Not all cancers are treated quickly…
Lord Saatchi, the advertising mogul who lost his wife to cancer, has likened chemotherapy to medieval torture. As we saw in my last post, drugs like bendamustine are becoming more targeted, but still chemo is a blunt instrument. It does a lot of harm to other, perfectly healthy parts of your body, your immune system for example, as well as hitting cancer cells. This is a price worth paying perhaps if it is going to put your cancer into remission.
But not all people diagnosed with cancer are treated with chemo, or treated at all. Some 15,000 people in the UK are on what is known as a watch and wait routine, which is a bizarre state of affairs where your cancer is diagnosed but then left alone. This is counter-intuitive, in that we all know people die because their cancers are not spotted until too late. Early treatment surely makes the difference between a good and bad prognosis. So why delay? It seems strange, even reckless, to defer the inevitable, especially since the disease is still advancing.
…in fact, treatment can be postponed for as long as possible
For certain types of blood cancer, however, doctors say it does make sense to postpone treatment for as long as possible. These diseases have different properties from solid tumours that you might find in bowel, brain or breast, for example. With the latter, doctors will move as quickly as possible to excise the cancer, and treat the patient thereafter with radiotherapy and or chemo to mop up any remaining malignant cells. But blood cancers have often spread far and wide through the body by the time they are discovered, without cohering into one big lump that constitutes a target. Since there is often no prospect of a cure, there is no point in using up the arsenal of possible treatments before absolutely necessary.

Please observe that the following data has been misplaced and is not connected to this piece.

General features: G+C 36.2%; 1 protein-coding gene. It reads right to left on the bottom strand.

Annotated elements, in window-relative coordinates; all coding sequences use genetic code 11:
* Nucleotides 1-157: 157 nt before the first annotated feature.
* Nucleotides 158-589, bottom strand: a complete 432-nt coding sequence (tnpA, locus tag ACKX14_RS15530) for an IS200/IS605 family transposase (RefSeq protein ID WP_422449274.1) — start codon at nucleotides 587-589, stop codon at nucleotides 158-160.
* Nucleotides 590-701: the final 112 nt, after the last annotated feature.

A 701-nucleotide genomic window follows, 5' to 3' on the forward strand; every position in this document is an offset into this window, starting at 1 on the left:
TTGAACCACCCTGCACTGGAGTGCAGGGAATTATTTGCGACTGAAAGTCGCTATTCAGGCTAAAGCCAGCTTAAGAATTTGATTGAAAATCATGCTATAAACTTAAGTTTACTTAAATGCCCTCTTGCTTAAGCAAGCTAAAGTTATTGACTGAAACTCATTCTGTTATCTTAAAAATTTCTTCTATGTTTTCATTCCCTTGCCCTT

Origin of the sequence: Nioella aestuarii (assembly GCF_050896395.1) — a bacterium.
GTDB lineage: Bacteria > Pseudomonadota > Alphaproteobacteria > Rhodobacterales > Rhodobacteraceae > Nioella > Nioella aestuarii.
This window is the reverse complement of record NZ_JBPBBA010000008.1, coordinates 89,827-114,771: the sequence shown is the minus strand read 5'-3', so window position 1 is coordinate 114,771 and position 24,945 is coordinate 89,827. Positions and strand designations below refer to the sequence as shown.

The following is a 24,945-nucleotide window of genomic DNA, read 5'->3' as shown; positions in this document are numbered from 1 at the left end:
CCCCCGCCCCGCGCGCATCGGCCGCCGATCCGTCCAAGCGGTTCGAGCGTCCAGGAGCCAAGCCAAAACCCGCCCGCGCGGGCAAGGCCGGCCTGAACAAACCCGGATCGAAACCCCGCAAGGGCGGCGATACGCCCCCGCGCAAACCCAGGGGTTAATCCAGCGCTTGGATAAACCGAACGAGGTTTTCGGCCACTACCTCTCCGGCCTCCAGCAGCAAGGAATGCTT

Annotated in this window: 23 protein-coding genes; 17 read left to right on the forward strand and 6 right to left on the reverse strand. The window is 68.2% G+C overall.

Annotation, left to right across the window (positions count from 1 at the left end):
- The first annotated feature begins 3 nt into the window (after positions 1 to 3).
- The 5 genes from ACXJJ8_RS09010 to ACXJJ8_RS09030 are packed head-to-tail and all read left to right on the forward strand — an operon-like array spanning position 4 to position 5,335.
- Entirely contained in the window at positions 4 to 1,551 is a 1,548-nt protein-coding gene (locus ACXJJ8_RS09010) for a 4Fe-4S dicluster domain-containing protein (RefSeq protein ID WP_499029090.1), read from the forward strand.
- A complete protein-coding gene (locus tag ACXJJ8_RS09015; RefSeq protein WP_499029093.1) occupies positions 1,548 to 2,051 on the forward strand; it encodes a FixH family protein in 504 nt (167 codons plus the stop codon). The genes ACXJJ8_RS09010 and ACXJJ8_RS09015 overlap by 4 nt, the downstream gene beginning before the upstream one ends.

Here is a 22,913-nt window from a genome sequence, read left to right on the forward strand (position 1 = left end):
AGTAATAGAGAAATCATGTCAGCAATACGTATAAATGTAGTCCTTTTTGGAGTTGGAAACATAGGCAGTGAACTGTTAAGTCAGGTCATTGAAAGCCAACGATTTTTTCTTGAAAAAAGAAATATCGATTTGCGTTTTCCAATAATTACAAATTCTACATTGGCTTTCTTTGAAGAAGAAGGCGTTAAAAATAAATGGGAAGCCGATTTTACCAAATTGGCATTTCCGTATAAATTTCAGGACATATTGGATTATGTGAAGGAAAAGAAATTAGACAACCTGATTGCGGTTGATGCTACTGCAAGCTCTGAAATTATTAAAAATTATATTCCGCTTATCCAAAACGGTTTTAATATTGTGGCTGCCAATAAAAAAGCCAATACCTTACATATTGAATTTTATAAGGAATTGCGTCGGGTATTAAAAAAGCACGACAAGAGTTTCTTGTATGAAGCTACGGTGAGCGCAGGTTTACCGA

Under these circumstances, the doctor’s job is to keep it under control and treat it when necessary, so it doesn’t get out of hand. Studies show that early deployment of chemo or similar conveys no advantage in terms of long-term survival, when compared to being treated later on. And in the meantime, the science of drugs medicine is advancing rapidly, which means that by the time you stop watching and waiting, there may well be new drugs available that will prolong your life.
But this is little consolation when you find yourself in the bizarre position of having advanced incurable cancer, yet being left alone as if the disease had never existed. One doctor told me his patients thought he was mad when he told them they were going on this regime: my sentiments exactly. In the battle with cancer, the enemy is identified, the guns cocked and loaded, but we’ve decided to hang out and be peaceful for a while. Meanwhile, you check your body every morning for lumps and bumps. Not for nothing is watch and wait often called the watch and worry regime.